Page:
Cast & Crew Commentary – Writer/director Adam Green sits down with cinematographer Will Barrett and actors Joel David Moore, Deon Richmond and Tamara Feldman. Moore and Richmond come in about 15-minutes into the movie, Feldman about the 30-minute mark. The group provides a fun track with Green taking control throughout but the cast recounts their own stories before bolting with about 10-minutes left leaving Green and Barrett time to properly close things out with advice for other aspiring filmmakers.

The Making of Hatchet (38:16; SD) – This fairly comprehensive ‘making-of’ featurette shows how the movie came to be from pre-production as Green and the rest made a teaser trailer to sell the concept to the difficulties filming during nights and wet weather. Here you get to see how much fun everyone seems to have on the project with Green setting the tone as he screams “Cut!” and runs out in a victory lap of sorts.

Meeting Victor Crowley (9:17; SD) – This featurette introduces you to the feature monster and features interviews with Kane Hodder and the rest of the cast and crew as they react to the creature for the first time (with Tamara Feldman taking the brunt of scares for an emotional scene).

The DVD also includes a couple other cool featurettes: Guts & Gore (10:51; SD) takes you behind how much fake blood was used and the making of doubles for the deaths of various characters; Anatomy of a Kill (6:14; SD) goes behind one of those deaths as Crawley splits own a woman (like how Schwarzenegger killed a croc in Eraser).

A Twisted Tale (8:25; SD) – This is a great and fascinating featurette on how Adam Green went from a lowly commercial director down on his luck to a budding filmmaker partially due to his idol, Dee Snider from Twisted Sister. It’s actually a nice story as each of them helped each other.

A gag reel (3:36; SD) and the theatrical trailer (1:48; SD) rounds out this surprisingly extensive set (all things considered). Unless I missed it on the DVD (completely possible), the trailer is a ** Blu-ray Exclusive **.


The movie is presented with its original 1.78 aspect ratio and now in 1080p high-def. Hatchet apparently a new HD transfer and for the most part it looks fantastic. I say for the most part because during the night scenes, for which 90% of the film takes place at night, it looks like the blacks are crushed quite a bit removing some of the detail from the characters and surroundings; however, this may be how it was filmed and one day I’ll find the DVD and do a quick comparison. Anyway, overall the picture during at least the day light scenes provides plenty of details both on close-ups and background objects. There’s certainly some noise but it only adds to the picture quality rather than detract and wasn’t a scrub job as some studios like to do nowadays.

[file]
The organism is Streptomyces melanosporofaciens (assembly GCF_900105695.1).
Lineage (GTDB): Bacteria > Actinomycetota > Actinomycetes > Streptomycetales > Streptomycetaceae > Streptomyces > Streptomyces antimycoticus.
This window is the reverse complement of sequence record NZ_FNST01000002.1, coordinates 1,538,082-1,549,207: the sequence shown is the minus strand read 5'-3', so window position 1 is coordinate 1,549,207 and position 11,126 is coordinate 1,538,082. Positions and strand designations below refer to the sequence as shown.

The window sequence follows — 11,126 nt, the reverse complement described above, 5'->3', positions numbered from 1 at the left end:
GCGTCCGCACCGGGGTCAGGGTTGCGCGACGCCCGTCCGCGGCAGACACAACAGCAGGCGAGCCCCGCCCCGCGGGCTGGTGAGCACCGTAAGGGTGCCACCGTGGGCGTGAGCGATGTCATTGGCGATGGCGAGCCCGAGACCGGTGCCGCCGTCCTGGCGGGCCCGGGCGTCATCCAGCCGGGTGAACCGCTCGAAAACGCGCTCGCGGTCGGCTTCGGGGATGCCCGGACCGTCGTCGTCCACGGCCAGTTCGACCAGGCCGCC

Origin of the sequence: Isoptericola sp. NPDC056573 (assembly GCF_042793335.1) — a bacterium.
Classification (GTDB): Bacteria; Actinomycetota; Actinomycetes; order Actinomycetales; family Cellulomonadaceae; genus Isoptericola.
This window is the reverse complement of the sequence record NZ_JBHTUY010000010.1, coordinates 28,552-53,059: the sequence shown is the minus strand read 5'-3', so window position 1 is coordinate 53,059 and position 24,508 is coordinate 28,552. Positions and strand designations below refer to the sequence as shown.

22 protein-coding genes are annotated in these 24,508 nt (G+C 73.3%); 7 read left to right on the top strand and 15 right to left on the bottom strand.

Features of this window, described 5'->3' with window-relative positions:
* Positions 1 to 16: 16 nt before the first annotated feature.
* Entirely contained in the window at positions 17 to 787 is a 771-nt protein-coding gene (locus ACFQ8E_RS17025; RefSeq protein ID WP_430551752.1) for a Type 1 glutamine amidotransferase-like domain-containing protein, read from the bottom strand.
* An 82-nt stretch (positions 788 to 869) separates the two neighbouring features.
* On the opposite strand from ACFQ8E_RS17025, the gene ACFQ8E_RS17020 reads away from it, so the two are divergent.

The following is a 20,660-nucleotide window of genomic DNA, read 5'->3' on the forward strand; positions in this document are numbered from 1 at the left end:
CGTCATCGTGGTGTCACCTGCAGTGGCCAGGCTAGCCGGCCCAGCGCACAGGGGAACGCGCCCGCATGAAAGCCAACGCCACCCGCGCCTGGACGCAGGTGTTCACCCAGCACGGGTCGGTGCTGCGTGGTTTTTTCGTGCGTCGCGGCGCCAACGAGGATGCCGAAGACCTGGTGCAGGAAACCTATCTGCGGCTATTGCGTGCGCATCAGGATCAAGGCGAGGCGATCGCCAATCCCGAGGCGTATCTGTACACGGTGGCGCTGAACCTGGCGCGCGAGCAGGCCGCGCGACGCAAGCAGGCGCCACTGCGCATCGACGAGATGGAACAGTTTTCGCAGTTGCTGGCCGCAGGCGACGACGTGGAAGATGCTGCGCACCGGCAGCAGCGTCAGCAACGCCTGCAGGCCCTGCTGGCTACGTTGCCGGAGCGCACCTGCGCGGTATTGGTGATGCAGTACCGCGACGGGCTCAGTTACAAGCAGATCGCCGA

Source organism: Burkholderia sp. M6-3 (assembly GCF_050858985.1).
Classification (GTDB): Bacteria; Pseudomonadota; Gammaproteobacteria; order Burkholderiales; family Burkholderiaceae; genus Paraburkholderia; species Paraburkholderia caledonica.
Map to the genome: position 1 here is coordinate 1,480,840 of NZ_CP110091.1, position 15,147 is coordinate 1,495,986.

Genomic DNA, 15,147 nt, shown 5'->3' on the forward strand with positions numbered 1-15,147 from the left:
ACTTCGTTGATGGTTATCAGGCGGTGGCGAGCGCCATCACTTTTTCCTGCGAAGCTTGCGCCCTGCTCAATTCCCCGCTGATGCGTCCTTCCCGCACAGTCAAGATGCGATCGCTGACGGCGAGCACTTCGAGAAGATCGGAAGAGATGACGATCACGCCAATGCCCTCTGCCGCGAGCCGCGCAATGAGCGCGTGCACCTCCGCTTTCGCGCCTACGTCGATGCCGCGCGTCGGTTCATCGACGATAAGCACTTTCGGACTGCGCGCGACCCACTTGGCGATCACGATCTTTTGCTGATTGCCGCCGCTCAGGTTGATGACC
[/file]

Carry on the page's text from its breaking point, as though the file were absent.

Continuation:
Meanwhile, the Dolby TrueHD 5.1 track (surprising since Anchor Bay of late has only been providing PCM tracks) is crazy heavy and one of the more rounded HD audio tracks I have laid my ears on in quite a while. The opening of the movie starts out strong with two guys talking in a boat before getting attacked followed up by the opening credits and a song by Marilyn Manson during which your windows and floors will shake; pretty damn insane. After that, although things do calm a bit down, the dialogue is quite clear and easy to understand while Andy Garfield’s clichéd horror score reverberates equally from one channel to the next (as does the blood-curdling screams).


Hatchet portrays itself to have “brought back old-school American horror” and though I am hardly a horror junkie, I didn’t find much about it to be that innovative. Yes, the kills are kind of unique, ones that at least distinguish it from other indie horror films from years past, but overall it’s not any better or worse than others in the genre. This Blu-ray, however, looks great save for some crushed black levels and it sounds fantastic so fans of the movie should certainly pick this up.